August 31, 2012 (JUBA/KHARTOUM) - The Sudanese government is resuming strengthening and restoring bilateral relations with its former region South Sudan, with whom it is in engaged in a number of post secession disputes, days before talks between the two states are due to begin in Ethiopia.
- Undersecretary at the Sudanese Ministry of Foreign Affairs Rahamat -Allah Mohamed Osman (file)
The Undersecretary at the Sudanese Ministry of Foreign Affairs Rahamat-Allah Mohamed Osman visited Juba on 30 August apparently in an attempt to restart the seriously damaged relations between the two nations.
It was the first official visit between the two countries since they engaged in a brief border war in April over the disputed oil region of Heglig/Panthou.
Despite having six years of a peace deal to resolve numerous issues including demarcating the new international border, oil, security, and the disputed region of Abyei, South Sudan seceded in July last year with all these thorny issues unresolved.
The two countries reached earlier this August an agreement over oil transportation fees, talks on other outstanding issues are due to resume in Ethiopia after the funeral of former Prime Minister, Meles Zenawi.
Rahamat-Allah’s visit was brought about by an invitation by South Sudan Ministry of Foreign Affairs and International Cooperation to their counterparts in Khartoum and is considered a step towards boosting efforts to resolving conflicts between the two sides.
In a statement broadcast by South Sudan Television on Thursday, Osman said diplomats and politicians were "different groups" and do not share the same views.
“Diplomats advocate for dialogue and peaceful settlement while politicians have different approaches”, said Rahamat-Allah at Juba International Airport in a statement broadcast live on state television on Thursday evening.
The Sudanese diplomat explained that his country has entrusted the Ministry of Foreign Affairs with the role of creating peaceful relations with other countries. Sudan needs to treat South Sudan in a special way because the new country has more added value than other neighbours, he said, adding that his country had committed itself to promoting peaceful cooperation with South Sudan.
"Our relations could reinforce the ongoing negotiations process to reach a good result between the two countries for the interest of the citizens in both the north and South,” he said.
Few official statements have been made about what was discussed in the meeting, which was held behind closed doors. But sources within South Sudan’s Ministry of Foreign Affairs claimed the visit was a step towards boosting bilateral ties between the two nations.
“I was not in the meeting but I am told by my colleagues that number of issues aiming at promoting bilateral ties were raised and discussed. Issues relating to regular interaction between diplomats at both embassies to raise and discuss issues of concerns were brought up and the two sides have agreed to set up committees to look into them”, an official with the South Sudan Ministry of Foreign Affairs and International Cooperation told Sudan Tribune on Friday.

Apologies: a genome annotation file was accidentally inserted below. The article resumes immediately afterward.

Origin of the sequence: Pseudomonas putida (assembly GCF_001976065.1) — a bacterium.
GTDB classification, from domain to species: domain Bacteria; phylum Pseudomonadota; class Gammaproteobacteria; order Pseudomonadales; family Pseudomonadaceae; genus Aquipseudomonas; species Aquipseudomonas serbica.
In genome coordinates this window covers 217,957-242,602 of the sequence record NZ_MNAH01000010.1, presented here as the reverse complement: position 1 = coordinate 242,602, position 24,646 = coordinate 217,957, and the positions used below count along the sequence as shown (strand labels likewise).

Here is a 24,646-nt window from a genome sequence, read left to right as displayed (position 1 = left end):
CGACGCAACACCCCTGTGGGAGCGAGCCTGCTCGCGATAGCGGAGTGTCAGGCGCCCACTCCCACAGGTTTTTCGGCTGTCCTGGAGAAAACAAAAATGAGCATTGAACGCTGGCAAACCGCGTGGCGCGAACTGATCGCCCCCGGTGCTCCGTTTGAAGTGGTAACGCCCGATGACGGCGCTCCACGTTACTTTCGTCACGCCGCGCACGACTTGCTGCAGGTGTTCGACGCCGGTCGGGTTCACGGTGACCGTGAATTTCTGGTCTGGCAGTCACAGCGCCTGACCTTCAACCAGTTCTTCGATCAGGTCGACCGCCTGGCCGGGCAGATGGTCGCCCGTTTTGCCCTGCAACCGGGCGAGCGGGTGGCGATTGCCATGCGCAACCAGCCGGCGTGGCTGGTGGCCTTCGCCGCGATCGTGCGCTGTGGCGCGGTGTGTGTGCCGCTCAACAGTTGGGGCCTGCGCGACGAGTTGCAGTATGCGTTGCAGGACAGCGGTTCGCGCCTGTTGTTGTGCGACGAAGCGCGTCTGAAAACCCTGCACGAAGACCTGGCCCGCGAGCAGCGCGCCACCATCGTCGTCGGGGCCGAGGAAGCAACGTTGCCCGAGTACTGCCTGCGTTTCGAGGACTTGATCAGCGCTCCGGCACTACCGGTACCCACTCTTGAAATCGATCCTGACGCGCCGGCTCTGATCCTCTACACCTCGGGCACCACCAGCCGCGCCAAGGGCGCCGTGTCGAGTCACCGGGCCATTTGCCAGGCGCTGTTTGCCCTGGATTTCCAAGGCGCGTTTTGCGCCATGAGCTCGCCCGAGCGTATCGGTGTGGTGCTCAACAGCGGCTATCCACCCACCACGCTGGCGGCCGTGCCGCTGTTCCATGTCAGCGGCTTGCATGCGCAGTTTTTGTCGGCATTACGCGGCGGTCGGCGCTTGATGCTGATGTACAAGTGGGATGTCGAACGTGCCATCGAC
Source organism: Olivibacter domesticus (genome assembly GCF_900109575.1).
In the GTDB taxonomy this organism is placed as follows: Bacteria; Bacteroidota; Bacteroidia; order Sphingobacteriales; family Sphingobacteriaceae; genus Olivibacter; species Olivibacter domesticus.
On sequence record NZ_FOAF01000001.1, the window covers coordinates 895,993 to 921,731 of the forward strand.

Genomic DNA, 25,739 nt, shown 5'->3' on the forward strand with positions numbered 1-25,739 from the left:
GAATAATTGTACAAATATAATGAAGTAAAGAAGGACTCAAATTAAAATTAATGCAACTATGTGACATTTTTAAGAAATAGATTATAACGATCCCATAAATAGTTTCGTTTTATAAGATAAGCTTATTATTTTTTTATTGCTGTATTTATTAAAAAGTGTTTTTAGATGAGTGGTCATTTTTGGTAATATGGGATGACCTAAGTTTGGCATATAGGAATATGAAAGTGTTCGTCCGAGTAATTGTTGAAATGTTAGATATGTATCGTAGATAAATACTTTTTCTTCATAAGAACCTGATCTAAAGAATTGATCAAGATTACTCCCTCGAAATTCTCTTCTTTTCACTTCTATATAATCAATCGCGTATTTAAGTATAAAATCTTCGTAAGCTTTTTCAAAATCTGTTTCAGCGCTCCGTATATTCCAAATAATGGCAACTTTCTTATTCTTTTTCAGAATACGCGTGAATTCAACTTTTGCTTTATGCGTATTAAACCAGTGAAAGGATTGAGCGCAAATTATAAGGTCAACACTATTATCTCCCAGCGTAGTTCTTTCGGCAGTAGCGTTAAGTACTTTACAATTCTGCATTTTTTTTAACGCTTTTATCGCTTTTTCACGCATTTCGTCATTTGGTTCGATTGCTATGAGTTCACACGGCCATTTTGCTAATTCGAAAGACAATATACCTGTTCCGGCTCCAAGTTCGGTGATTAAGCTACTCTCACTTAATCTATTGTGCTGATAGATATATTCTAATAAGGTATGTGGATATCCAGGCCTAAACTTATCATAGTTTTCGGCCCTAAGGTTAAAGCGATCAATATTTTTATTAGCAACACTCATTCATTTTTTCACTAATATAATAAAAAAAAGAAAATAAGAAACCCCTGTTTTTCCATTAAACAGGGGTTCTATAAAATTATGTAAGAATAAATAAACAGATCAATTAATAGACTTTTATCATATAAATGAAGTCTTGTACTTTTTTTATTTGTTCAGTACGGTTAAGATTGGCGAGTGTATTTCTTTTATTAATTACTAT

The official further added that the meeting had discussed making use of expertise in fighting poverty; improving living conditions in identified areas; establishing small and medium-size enterprises and industrial clusters; and making use of traditional and ancestral contacts to reactivate and promote peaceful coexistence between the two states. Other issues raised at the meeting included intensifying diplomatic efforts to resume trade exchange at the border states.
South Sudan Undersecretary at the Ministry of Foreign Affairs and International Cooperation Charles Manyang Wol said the two ministries would exchange constant visits in order to revive and strengthen bilateral relations. He declined to offer comment on the agenda of the discussions.
The official, however, said the future stability of the economies of the two countries depend entirely on their relationship. Before relations soured and Sudan closed the border Sudan was South Sudan’s biggest trading partner and was the new nation’s only route export its oil.
"South and North share a lot in common. The future of our economies entirely depend our relations. This future is in our hands. It is waiting for us. Our generation and the next generation deserve [a] strong foundation. Relations between our citizens rely on political relations between the two states. They need peace and free movement required by the international relations," he explained.
"Let us begin that future together," he added.
In Khartoum, it was reported that Rahamat-Allah signed an agreement on the resumption of direct flights between the two countries as it was stopped four months ago.
The Sudanese official also said Khartoum and Juba are discussing ways to resume fluvial trips and to open land roads.
The two countries agreed in September 2011 to open crossing points and to organise border trade between the two sides. In November 2011 also the two neighbours inked security arrangements on the common border.
But the relations between the two sides deteriorated following the increase of attacks in South Kordofan by the Sudanese rebels that Khartoum says are backed by Juba and in January South Sudan stopped pumping oil through Sudan depriving both countries of much needed income in hard currency.